Letter to the editor: What you must do now to stop the gravel pit

John Fielder

Reporter Taylor Sienkiewicz and columnist Susan Knopf recently wrote in the Summit Daily News about Peak Materials’ August gravel mine permit application to Colorado’s Division of Reclamation, Mining and Safety. I am the executive director of Lower Blue Residents United, which was formed in 2018 to lead the fight to stop this plan that will negatively impact the lower Blue River valley. It is important that those of you concerned with permitting industrial activity along the banks of the lower Blue River understand what state law allows us to do.

Peak Materials must get permits from state and county, and it has chosen to go to the state first. The state rarely denies gravel mine permits, and when it does, it is because of testimony from expert witnesses at a mandatory hearing about why mining would adversely impact water quality and quantity in local wells and, in our case, the Blue River. Wildlife issues are also a basis for permit denial. Lower Blue Residents United has hired experts to present convincing evidence about water, wildlife, the fishery, transportation and reclamation to the state later this year. We are confident that we can stop the pit at this stage.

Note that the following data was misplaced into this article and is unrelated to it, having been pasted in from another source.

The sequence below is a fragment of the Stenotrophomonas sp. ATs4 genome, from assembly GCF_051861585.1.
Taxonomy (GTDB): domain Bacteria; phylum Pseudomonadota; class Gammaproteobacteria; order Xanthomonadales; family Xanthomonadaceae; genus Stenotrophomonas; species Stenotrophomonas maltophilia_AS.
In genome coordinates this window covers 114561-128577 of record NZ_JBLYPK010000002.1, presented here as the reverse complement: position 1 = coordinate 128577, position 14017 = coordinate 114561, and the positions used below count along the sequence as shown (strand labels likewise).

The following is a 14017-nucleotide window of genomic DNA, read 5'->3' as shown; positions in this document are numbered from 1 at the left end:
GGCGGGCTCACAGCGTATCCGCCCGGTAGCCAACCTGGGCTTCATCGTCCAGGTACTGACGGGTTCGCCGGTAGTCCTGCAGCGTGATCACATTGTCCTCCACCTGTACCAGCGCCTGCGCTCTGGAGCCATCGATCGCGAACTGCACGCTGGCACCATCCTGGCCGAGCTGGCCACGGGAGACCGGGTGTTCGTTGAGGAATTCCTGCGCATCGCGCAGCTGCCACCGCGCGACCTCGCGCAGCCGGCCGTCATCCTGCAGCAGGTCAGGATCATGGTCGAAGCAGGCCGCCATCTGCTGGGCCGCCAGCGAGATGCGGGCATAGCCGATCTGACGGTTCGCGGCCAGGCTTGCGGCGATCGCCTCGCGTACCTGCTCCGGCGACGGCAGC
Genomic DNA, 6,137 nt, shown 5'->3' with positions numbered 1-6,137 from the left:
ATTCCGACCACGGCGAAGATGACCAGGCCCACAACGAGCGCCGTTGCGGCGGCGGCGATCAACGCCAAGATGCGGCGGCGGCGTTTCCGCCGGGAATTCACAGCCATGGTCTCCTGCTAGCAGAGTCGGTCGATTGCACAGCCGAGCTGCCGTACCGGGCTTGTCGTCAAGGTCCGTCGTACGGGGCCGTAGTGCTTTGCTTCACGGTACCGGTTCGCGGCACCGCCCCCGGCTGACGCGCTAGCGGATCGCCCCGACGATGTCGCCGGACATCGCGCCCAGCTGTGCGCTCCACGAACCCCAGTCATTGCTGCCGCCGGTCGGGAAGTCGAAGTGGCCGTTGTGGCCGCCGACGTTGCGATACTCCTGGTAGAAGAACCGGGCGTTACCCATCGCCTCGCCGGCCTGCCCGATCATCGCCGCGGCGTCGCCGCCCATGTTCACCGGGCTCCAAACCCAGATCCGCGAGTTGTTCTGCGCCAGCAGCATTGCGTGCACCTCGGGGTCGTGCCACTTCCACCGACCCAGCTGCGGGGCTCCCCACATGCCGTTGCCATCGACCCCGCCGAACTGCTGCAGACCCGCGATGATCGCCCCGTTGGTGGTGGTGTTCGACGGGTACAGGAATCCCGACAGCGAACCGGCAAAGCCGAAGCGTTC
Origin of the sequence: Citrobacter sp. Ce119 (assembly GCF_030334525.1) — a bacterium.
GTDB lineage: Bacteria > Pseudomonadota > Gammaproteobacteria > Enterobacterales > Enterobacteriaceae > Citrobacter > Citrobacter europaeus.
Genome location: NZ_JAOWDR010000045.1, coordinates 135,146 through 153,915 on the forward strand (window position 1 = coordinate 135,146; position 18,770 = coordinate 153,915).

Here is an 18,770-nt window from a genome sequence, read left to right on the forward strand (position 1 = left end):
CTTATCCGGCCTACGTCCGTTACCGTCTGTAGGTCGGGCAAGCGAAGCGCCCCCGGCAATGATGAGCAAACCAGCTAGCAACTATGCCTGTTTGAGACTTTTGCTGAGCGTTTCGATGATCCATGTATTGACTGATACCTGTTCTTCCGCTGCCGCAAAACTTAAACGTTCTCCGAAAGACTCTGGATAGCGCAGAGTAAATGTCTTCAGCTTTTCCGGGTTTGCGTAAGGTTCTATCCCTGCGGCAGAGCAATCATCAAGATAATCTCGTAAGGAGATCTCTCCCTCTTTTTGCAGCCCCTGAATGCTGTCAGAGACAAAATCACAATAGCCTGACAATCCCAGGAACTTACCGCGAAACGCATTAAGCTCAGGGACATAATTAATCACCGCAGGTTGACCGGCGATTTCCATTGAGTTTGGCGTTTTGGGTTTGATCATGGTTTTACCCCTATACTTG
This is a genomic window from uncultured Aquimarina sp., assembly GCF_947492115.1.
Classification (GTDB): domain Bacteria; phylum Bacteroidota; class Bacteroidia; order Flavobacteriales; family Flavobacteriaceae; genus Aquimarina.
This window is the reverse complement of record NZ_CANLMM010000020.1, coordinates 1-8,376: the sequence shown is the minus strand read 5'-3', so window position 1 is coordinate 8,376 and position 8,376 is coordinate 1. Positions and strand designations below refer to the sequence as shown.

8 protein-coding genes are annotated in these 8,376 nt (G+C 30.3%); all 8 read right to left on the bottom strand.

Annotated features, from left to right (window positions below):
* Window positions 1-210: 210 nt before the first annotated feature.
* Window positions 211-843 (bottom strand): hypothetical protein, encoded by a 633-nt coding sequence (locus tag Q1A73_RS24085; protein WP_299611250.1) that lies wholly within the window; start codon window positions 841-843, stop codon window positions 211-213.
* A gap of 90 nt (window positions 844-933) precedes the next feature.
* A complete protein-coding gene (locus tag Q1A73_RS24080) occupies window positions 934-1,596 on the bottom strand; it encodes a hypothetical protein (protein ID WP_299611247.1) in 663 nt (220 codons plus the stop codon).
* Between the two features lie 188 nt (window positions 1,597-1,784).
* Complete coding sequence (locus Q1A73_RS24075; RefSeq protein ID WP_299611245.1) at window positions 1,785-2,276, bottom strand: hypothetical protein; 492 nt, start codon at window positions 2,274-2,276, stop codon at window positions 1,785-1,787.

It costs a lot of money to hire experts. Please consider making a generous tax-deductible donation to Lower Blue Residents United by credit card or check. has information about donating and how to express your opinion to the state and even participate in the hearing.

One last thought: Lower Blue Residents United has presented several options to Peak Materials to economically mine gravel elsewhere. Our plan allows the lower Blue River to remain untouched without impacting Summit County build-out. If the state does permit the mine, Lower Blue Residents United will stop the pit at the county level in 2021 with this testimony.

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